Citing the reality of 21st century military operations, the Pentagon lifts a ban on women serving in combat positions. Removing the ban opens up hundreds of thousands of front-line and elite positions to women.
In 2005, Sgt. Leigh Ann Hester from the Kentucky Army National Guard was the first woman in history to be awarded the Silver Star for combat action. Two years later, Capt. Sara ("Clutch") Joyner, of Maryland became the first woman in U.S. Naval history to take command of an operational fighter squadron. And just five years ago, Virginia native Gen. Ann E. Dunwoody became the first woman in the history of the U.S. military to rise to the rank of four-star general.
These women -- and countless others -- have changed the face of the modern military.
"Right now, America doesn't have a military without women," says Kathy Roth-Douquet, CEO and co-founder of Blue Star Families, a national non-profit organization that supports troops and military families around the world. "Women are so central to our armed forces in their numbers, in the jobs they do, and in their leadership positions that, without them, we wouldn't have a functioning military."
I asked Kathy what was behind the rapid transformation, and she told me it's all about skill.
"Today's military is a skilled, volunteer force," Kathy explained, "and these skills go beyond just the physical strength needed for combat, which makes up only a small percentage of skills required for the military. These women are trained in a whole range of specialties that make them indispensable to our fighting forces -- from intelligence to legal aid to health care to communications. Without them, we wouldn't have a full-bodied institution."
Of course, despite the strides women are making in the military, the numbers could still improve. Women currently represent only 20% of our military -- from the back office to front line. Tragically, women also continue to suffer unconscionable sexual assaults in the armed forces, as reported last week by the Department of Veterans Affairs, which calculated that more than 85,000 veterans were treated in 2012 for injuries or illness linked to the abuse, and 4,000 more sought disability benefits. (More than 60 percent of the victims were women.)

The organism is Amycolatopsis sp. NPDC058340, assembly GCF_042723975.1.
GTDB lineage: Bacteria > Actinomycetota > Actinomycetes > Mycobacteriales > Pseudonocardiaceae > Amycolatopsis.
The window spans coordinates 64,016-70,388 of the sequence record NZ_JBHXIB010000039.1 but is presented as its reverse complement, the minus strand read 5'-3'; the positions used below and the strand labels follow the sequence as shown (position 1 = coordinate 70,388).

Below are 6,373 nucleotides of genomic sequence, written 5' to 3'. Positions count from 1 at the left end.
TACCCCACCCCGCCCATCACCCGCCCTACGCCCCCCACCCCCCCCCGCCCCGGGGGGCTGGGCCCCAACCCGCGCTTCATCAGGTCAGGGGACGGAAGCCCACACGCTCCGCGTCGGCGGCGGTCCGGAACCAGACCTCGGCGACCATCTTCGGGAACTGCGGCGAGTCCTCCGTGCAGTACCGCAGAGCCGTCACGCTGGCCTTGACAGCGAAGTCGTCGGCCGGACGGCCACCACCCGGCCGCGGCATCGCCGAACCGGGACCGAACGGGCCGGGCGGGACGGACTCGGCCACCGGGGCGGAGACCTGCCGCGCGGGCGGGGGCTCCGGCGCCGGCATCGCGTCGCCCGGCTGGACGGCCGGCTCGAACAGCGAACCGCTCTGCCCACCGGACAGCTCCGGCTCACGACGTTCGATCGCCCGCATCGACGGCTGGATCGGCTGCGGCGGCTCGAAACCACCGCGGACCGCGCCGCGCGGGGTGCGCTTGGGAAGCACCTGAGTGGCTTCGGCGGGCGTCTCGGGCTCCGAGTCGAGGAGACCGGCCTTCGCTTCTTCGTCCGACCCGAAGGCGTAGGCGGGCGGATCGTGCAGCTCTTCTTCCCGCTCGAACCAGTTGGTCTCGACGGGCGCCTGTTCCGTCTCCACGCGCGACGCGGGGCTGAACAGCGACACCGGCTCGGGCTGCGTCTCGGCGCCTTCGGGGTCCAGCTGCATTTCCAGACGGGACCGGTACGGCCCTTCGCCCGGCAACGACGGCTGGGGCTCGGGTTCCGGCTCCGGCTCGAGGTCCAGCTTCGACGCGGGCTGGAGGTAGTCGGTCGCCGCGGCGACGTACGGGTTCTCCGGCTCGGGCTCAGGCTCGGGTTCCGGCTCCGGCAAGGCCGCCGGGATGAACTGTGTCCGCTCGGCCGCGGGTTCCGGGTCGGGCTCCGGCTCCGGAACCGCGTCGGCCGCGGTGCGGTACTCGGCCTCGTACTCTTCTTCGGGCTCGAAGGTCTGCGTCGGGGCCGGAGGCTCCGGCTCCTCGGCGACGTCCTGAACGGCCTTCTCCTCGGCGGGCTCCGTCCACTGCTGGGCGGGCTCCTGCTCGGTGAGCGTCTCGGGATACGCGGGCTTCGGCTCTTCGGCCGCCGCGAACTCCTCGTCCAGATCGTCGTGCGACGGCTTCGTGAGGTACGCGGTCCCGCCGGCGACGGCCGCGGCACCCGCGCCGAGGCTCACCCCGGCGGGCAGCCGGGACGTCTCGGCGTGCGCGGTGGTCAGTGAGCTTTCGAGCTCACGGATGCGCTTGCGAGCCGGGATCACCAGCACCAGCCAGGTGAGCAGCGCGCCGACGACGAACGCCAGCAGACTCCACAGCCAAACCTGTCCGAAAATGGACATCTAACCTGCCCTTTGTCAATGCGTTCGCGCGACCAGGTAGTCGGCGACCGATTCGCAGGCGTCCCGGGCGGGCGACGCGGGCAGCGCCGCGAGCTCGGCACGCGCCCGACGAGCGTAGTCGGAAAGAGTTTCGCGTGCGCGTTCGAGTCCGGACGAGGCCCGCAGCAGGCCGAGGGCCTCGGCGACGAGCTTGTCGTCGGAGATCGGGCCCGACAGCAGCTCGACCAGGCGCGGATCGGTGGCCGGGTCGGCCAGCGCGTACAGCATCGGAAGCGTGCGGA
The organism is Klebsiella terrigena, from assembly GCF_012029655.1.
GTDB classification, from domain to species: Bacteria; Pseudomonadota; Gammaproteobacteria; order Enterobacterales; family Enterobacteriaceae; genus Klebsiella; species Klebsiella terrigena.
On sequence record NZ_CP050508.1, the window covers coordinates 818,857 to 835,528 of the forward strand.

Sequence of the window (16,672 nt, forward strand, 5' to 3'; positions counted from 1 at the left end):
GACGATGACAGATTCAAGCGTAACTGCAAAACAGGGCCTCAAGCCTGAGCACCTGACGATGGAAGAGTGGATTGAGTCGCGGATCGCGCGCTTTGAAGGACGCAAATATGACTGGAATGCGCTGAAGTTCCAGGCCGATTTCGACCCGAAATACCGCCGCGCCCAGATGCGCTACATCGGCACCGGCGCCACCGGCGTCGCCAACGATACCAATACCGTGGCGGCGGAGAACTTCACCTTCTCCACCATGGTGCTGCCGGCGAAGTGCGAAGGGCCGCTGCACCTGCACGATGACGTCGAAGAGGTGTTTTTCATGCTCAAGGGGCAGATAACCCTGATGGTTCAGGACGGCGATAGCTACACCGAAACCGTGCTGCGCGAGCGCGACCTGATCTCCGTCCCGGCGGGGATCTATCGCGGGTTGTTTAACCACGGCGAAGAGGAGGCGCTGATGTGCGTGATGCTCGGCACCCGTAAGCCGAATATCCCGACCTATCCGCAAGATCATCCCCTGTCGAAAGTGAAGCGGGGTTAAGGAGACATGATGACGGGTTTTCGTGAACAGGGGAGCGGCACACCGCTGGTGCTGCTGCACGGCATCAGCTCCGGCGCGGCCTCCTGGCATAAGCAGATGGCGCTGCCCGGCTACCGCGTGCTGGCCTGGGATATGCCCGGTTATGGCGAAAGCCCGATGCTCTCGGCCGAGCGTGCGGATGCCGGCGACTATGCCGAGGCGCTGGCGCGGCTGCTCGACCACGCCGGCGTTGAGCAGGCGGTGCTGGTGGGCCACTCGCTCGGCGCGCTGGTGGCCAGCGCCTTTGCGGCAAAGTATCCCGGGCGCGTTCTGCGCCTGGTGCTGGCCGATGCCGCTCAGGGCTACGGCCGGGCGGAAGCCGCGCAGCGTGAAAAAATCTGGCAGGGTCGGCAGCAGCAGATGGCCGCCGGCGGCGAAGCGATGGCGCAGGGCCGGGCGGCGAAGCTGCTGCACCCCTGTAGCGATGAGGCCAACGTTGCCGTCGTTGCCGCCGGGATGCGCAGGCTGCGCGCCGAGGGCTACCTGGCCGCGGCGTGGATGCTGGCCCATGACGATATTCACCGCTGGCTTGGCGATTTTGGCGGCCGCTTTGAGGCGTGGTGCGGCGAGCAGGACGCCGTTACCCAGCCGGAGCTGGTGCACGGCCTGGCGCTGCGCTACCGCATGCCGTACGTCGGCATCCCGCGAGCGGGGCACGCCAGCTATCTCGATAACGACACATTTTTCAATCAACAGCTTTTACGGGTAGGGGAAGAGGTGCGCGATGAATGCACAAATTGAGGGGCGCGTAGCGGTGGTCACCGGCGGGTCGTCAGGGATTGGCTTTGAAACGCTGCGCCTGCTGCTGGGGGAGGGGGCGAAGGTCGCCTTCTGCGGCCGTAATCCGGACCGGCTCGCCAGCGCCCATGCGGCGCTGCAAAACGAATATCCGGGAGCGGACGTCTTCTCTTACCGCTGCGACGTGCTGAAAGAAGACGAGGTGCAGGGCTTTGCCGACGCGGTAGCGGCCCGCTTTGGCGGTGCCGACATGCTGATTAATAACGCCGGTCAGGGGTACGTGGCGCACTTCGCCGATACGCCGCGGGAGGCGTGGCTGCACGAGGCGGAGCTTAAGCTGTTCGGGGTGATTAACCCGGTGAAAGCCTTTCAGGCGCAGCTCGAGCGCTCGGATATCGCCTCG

Yet as Susan Milligan persuasively argues in U.S. News, this is precisely why we need more women in the military: to change the culture.
Defense Secretary Chuck Hagel ... has ordered the armed forces to "retrain, re-credential and re-screen" recruiters and sexual assault prevention officers. That is admirable and obviously necessary, but ... this isn't about sensitivity training. What adult with a basic education needs to be "trained" not to sexually assault women? It's reminiscent of those idiotic training sessions at workplaces, where workers are shown videos on acceptable and unacceptable comments. No one who works in an office needs to be trained to understand the difference between "nice dress" and "nice breasts." And no one in the military needs to be sat down and taught not to sexually harass or attack their colleagues and subordinates. Everyone knows it is wrong, but as long as it goes unpunished, it will continue ... The reason the harassment and assaults are occurring is not because people have been insufficiently trained; it's because an ongoing threat of harassment or even violence creates an environment that will discourage women from joining the military ... That's what the sexual predators and their protectors are hoping. And only strong recruitment and retention of women in the military will change it.
Of course, history has shown us that change is rarely easy and often it requires great struggle and sacrifice. But the fact that progress is underway is something to celebrate.
So, this Monday, as we spend another Memorial Day remembering those who have served our nation proudly, let's also take time to remember all the heroic women and men who are protecting our freedoms today.
Happy Memorial Day.